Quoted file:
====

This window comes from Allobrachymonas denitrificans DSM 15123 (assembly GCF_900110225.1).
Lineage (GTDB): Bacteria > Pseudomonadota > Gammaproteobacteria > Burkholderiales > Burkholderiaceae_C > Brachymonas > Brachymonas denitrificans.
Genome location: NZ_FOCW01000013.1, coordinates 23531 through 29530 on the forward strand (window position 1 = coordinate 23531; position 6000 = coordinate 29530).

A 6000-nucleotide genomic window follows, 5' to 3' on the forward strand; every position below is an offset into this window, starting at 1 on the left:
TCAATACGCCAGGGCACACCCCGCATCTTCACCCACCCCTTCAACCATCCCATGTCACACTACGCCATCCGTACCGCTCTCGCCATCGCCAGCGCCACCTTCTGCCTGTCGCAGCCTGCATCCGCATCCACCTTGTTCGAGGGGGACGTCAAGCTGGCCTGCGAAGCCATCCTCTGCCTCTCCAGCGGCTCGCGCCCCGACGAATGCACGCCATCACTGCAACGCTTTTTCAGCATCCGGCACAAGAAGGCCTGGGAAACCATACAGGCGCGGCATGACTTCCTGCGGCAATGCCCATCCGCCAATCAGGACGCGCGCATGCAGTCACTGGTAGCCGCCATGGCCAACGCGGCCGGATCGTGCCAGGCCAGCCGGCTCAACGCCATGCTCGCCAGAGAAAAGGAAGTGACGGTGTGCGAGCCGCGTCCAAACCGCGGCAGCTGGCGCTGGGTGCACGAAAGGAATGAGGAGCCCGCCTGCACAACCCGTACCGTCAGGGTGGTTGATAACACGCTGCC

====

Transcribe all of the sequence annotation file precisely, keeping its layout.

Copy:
This window comes from Allobrachymonas denitrificans DSM 15123 (assembly GCF_900110225.1).
Lineage (GTDB): Bacteria > Pseudomonadota > Gammaproteobacteria > Burkholderiales > Burkholderiaceae_C > Brachymonas > Brachymonas denitrificans.
Genome location: NZ_FOCW01000013.1, coordinates 23531 through 29530 on the forward strand (window position 1 = coordinate 23531; position 6000 = coordinate 29530).

A 6000-nucleotide genomic window follows, 5' to 3' on the forward strand; every position below is an offset into this window, starting at 1 on the left:
TCAATACGCCAGGGCACACCCCGCATCTTCACCCACCCCTTCAACCATCCCATGTCACACTACGCCATCCGTACCGCTCTCGCCATCGCCAGCGCCACCTTCTGCCTGTCGCAGCCTGCATCCGCATCCACCTTGTTCGAGGGGGACGTCAAGCTGGCCTGCGAAGCCATCCTCTGCCTCTCCAGCGGCTCGCGCCCCGACGAATGCACGCCATCACTGCAACGCTTTTTCAGCATCCGGCACAAGAAGGCCTGGGAAACCATACAGGCGCGGCATGACTTCCTGCGGCAATGCCCATCCGCCAATCAGGACGCGCGCATGCAGTCACTGGTAGCCGCCATGGCCAACGCGGCCGGATCGTGCCAGGCCAGCCGGCTCAACGCCATGCTCGCCAGAGAAAAGGAAGTGACGGTGTGCGAGCCGCGTCCAAACCGCGGCAGCTGGCGCTGGGTGCACGAAAGGAATGAGGAGCCCGCCTGCACAACCCGTACCGTCAGGGTGGTTGATAACACGCTGCC